6. Black Spotted Cichlid – Haplochromis aeneocolor

haplochromis aeneocolor

by Kleinz

  • Maximum adult size: 4 in (10 cm)
  • Recommended tank size: 55 gallons
  • Key traits: Aggressive, colorful with black spots

Haplochromis aeneocolor or the Black Spotted Cichlid is native to lake Victoria and similar to the previously mentioned cichlids in terms of its aggressive nature.

Black Spotted Cichlids like their own space and will defend it if they feel any other fish has encroached on their territory.

When fully grown, you can expect your Black Spotted Cichlid to reach about 4 inches (10 cm) in size.

They aren’t large fish, but their territorial nature requires that they have a lot of space to swim around.

A 55-gallon tank is a good starting place to keep Black Spotted Cichlids but bigger is more often than not a better option.

These kinds of cichlids are very colorful with shades of red, green, yellow, grey, and black found on their scales.

They have black spots randomly within their vibrant colors, thus explaining the name “Black Spotted Cichlid”.

Although this species of fish is beautiful to look at, its hostile nature might make it difficult for beginners to manage.

7. Blue Striped Cichlid – Pseudotropheus demasoni

pseudotropheus demasoni

by theelanad1

  • Maximum adult size: 3 in (7.6 cm)
  • Recommended tank size: 75 gallons
  • Key traits: Aggressive, striking blue color and dark stripes

The Blue-Striped Cichlids have a striking tone of blue and black stripes going down their bodies that make them hard to resist when stocking your new community aquarium. Their bright hues can grab your attention from any part of the tank.

They, like many other cichlids, live in lake Malawi which is located near South Africa.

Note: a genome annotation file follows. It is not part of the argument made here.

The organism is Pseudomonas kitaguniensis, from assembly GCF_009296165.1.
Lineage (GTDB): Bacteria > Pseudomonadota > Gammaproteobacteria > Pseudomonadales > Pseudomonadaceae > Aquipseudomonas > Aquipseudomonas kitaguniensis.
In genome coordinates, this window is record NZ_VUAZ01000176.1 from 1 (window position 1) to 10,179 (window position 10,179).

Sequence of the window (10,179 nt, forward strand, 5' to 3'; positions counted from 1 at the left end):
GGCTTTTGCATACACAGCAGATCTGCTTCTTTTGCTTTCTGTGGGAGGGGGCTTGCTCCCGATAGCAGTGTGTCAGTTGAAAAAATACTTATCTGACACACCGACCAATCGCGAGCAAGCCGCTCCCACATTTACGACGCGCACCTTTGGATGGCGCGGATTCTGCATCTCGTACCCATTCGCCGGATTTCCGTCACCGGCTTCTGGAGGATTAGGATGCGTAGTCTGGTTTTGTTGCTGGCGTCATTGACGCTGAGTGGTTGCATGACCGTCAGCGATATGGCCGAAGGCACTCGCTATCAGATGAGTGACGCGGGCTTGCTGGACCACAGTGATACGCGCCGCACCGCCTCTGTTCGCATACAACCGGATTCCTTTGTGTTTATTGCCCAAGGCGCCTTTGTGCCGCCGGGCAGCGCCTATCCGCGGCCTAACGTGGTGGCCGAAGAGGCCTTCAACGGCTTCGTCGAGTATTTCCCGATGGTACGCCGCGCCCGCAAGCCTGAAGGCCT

In their natural habitat, you may find Blue-Striped Cichlids swimming in rocky areas with plenty of caves and hiding places to live in.

They are not the biggest fish on this list, but they still need quite a lot of space in an aquarium.

A tank holding around 75 gallons should be enough to ensure you can comfortably house large groups of Blue-Striped Cichlids.

This fish is aggressive by nature, so it’s not recommended to house them with fish other than cichlids.

The Blue-Striped Cichlid (Pseudotropheus demasoni), also needs to be housed in groups of 12, one male to 11 females, to avoid aggression and incidents during mating.

8. Dwarf Mbuna – Pseudotropheus Saulosi

pseudotropheus saulosi

by fred33

  • Maximum adult size: 3.5 in (8 cm)
  • Recommended tank size: 30-55 gallons
  • Key traits: Slightly aggressive, males are dark blue with stripes and females are yellow

These vibrantly colored fish are another great addition to your aquarium, despite their slightly abrasive nature. The Dwarf Mbuna, also known as Pseudotropheus Saulosi, is an excellent choice for anyone who is just starting with fishkeeping.

Their tank size can be between 30 and 55 gallons for the best results, which isn’t overwhelming for people that may not have the most experience with owning an aquarium.

The size of their tank might be a little confusing when you consider their small size of 3.5 inches (8 cm), but they need to be kept in larger groups to avoid aggression from males.

The Dwarf Mbuna relies on safety in numbers, but it’s best to keep only one male and make the rest female to avoid issues stemming from the competition.

It is easy to tell the male Dwarf Mbuna from the females due to their distinct color variations.

For proper identification, keep in mind that the males will be dark blue with stripes on their bodies while the females will be a vibrant neon yellow. I’ve also included the Dwarf Mbuna in my resource post about the best dwarf cichlids to keep.